Following on from the last post, tonight I am going to try and implement the stack using a linked list instead of an array.

Short background

As explained in the course, a linked list might be preferred over an array, because in languages like C, an array has to be of fixed size. Adding a one more element to a full stack will cause an overflow error at best and overwrite random memory addresses at worst. Each element of the linked list is dynamically allocated on the heap, which means that the stack’s size is unbounded. The tradeoff of using a linked list is increased memory size. The memory structure of each stack item needs to hold a pointer to the next item in the list, as well as the stored value.

Ruby implementation first

Ruby is a language I have far more experience in, so I’m going to start there. I’m going to reuse the Stack interface from the last post.

class Stack
def self.push(item, store)
store.write(item)
end
def self.top(store)
store.read
end
def self.pop(store)
store.read(remove: true)
end
def self.empty?(store)
store.empty?
end
end

I’m going to supplant the store parameter with a linked list implementation. The linked list needs to have two things, a place to store the value and a pointer to the next item in the list.

class LinkedListStackContainer
def initialize
@head = nil
end
def write(item)
node = Node.new(item, head)
@head = node
end
def read(remove: false)
if remove
first_node = @head
@head = @head.next
first_node.value
else
@head.value
end
end
def empty?
head.nil?
end
attr_accessor :head
end
class Node
attr_accessor :value
def initialize(item, next_node)
@value = item
@next_node = next_node
end
def next
next_node
end
private
attr_accessor :next_node
end

The implementation of a linked list in an object-oriented language is straightforward. You need a Node that holds a value and a pointer to the next Node. A stack on top of a linked list consists of the following steps:

  • Add a new Node
  • Set its next_node pointer to the current value of head
  • Set head to point to the new Node

With these steps completed, top and pop mean reading the value of head and setting head to the next node in the list, respectively. An empty check is just checking that head points to nothing.

Here’s how that looks like:

2.3.0 :738 > store = LinkedListStackContainer.new
=> #<LinkedListStackContainer:0x007f9067453838 @head=nil>
2.3.0 :739 > Stack.push(1, store)
=> #<Node:0x007f906744b9d0 @value=1, @next_node=nil>
2.3.0 :740 > Stack.push(2, store)
=> #<Node:0x007f9067443b40 @value=2, @next_node=#<Node:0x007f906744b9d0 @value=1, @next_node=nil>>
2.3.0 :741 > Stack.top(store)
=> 2
2.3.0 :743 > Stack.empty?(store)
=> false
2.3.0 :744 > Stack.pop(store)
=> 2
2.3.0 :745 > Stack.pop(store)
=> 1
2.3.0 :746 > Stack.empty?(store)
=> true

Clojure implementation

I suspect that writing a linked list in Clojure will be just as awkward as trying to hide the array as the implementation detail in Ruby. I am going to try anyway.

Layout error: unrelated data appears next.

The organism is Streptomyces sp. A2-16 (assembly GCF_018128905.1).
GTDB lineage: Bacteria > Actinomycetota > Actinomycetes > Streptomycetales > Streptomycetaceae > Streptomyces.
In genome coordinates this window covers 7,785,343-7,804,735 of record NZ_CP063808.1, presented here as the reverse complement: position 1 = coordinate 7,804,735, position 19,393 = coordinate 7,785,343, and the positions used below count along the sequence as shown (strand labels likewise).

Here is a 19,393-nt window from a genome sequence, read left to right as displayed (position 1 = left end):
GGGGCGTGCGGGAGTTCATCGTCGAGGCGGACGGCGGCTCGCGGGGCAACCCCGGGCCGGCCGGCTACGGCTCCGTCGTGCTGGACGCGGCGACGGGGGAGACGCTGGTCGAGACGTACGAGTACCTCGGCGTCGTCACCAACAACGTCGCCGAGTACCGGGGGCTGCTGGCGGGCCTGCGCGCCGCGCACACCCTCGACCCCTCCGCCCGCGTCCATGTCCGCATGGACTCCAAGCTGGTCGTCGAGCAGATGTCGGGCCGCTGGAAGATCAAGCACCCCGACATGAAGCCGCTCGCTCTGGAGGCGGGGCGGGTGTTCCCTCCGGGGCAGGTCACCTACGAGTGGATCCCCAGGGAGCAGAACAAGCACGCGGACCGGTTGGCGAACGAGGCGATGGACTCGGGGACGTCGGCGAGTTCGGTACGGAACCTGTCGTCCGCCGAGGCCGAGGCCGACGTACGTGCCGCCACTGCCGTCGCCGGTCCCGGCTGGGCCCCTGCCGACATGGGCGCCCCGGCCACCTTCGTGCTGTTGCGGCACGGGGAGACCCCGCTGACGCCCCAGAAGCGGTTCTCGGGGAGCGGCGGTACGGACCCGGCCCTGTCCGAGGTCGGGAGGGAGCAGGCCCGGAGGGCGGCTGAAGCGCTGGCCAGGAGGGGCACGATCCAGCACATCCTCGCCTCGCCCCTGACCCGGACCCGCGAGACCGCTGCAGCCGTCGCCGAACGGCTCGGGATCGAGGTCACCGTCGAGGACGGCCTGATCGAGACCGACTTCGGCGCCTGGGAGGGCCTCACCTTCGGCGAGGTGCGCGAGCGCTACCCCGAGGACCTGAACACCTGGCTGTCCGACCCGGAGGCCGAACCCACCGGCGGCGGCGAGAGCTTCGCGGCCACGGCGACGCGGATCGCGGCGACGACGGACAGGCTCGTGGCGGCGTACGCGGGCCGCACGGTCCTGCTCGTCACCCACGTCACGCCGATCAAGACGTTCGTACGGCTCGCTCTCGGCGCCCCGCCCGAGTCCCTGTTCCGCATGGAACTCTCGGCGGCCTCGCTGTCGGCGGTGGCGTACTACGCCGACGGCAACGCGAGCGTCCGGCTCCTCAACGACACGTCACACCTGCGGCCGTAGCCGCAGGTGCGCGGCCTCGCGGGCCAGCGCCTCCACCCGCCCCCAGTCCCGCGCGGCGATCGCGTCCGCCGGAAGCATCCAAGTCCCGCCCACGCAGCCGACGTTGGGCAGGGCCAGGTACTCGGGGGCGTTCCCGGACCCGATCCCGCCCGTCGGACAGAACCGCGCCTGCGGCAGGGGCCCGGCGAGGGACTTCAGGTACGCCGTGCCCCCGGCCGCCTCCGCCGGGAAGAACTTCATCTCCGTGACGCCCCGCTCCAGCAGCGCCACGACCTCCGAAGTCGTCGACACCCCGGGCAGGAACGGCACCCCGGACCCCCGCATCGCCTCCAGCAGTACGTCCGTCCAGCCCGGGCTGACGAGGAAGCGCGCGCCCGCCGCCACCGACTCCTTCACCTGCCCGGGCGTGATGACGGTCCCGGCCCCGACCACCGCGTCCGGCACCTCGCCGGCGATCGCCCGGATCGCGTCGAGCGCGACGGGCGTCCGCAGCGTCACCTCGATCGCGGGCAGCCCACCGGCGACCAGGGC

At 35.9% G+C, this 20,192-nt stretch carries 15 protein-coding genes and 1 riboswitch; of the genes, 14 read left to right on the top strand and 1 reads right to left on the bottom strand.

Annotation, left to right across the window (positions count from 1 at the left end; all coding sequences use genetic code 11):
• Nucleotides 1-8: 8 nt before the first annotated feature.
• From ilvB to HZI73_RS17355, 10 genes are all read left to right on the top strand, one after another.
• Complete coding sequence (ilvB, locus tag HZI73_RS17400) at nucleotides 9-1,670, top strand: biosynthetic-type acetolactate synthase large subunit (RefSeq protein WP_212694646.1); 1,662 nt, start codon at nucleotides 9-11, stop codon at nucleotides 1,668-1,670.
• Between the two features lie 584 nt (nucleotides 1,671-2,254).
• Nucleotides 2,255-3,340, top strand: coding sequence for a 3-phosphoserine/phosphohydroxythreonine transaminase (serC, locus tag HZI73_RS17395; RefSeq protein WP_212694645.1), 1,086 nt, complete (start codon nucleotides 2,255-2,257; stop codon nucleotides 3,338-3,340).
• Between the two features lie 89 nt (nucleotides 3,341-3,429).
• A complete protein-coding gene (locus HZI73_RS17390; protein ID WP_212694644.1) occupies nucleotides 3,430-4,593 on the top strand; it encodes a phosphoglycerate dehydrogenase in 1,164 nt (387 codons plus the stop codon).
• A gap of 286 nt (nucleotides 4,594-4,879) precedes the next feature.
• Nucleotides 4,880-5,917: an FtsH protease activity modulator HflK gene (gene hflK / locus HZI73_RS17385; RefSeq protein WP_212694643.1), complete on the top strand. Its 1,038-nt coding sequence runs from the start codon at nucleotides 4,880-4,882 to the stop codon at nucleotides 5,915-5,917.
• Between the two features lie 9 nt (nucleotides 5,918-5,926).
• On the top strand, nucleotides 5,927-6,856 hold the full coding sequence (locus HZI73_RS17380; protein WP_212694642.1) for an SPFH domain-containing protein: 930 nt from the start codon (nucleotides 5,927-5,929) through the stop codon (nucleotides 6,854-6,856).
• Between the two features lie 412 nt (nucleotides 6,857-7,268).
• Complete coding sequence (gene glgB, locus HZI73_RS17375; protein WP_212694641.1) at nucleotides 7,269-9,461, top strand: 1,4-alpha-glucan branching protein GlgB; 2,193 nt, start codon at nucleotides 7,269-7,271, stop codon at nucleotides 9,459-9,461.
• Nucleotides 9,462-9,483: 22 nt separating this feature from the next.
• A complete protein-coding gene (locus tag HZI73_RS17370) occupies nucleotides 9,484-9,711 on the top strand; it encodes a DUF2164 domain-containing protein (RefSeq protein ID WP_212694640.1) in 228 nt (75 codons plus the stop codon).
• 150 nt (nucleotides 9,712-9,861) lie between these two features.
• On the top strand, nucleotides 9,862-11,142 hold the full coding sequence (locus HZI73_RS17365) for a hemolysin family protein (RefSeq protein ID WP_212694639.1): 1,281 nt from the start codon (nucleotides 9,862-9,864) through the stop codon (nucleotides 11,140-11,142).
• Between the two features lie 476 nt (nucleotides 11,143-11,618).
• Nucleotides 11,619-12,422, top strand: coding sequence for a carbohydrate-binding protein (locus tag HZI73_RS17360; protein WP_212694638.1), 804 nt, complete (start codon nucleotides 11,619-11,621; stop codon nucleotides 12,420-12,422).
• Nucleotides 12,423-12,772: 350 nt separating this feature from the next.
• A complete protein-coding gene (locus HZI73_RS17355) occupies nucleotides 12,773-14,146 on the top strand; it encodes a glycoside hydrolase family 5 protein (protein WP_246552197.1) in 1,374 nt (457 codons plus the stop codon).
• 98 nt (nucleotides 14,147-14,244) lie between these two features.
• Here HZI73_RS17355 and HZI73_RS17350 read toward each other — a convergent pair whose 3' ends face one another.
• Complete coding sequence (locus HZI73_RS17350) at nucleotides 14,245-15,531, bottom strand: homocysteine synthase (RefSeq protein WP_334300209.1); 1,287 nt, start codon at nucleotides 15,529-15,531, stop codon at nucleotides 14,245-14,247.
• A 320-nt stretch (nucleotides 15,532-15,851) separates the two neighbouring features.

Clojure has a few macros that allow programmers to write something like OO code. I’m talking about defprotocol and defrecord. I’m going to try using those for my experiment.

Firstly, I’ll define a record to hold my data. The data held is the same, a value and a next-node pointer.

(defrecord StackNode [val next-node])

Then, I’ll define functions that manipulate the stack. I need a helper function to resolve the top of the stack, as well as the expected ones.

(defn head* [stack]
(cond
(nil? (:val stack)) nil
:else stack))
(defn push* [item stack]
(cond
(nil? @stack) (reset! stack (StackNode. item nil))
:else (reset! stack (StackNode. item (head* @stack)))))
(defn top* [stack]
(:val @stack))
(defn pop* [stack]
(let [val (:val @stack)]
(reset! stack (:next-node @stack))
val))
(defn empty*? [stack]
(nil? (top* stack)))

I’m storing the current state in an atom, like before, which is there are reset! calls in the push* and pop* functions. The logic for push* is fairly simple. If the head* returns nil, it means we don’t have anything on the stack, so create a new instance of the defined record. If there is something there, create a new instance of the defined record and set its next-node value to the old instance.

pop* does nearly the opposite. It saves the value of the current instance, then resets the atom such that it points to the next instance, effectively discarding the current one.

empty*? and top* should be self-explanatory. I wanted to use defprotocol to define the read, write, empty? methods as in the Ruby version, but I still don’t fully understand how that works. Here is my desired implementation, so maybe someone can point me in the right direction.

(defprotocol MyStack
(read* [stack & args])
(write* [item stack])
(empty? [stack]))
(extend-type clojure.lang.Atom
MyStack
(read* [stack & {:keys [remove] :or {remove false}}]
(if remove
(pop* stack)
(top* stack)))
(write* [item stack]
(push* item stack))
(empty? [stack]
(empty*? stack)))
(read* my-stack)
(read* my-stack {:remove true})

That’s it for tonight. Next up, I’ll try on the queues for a size.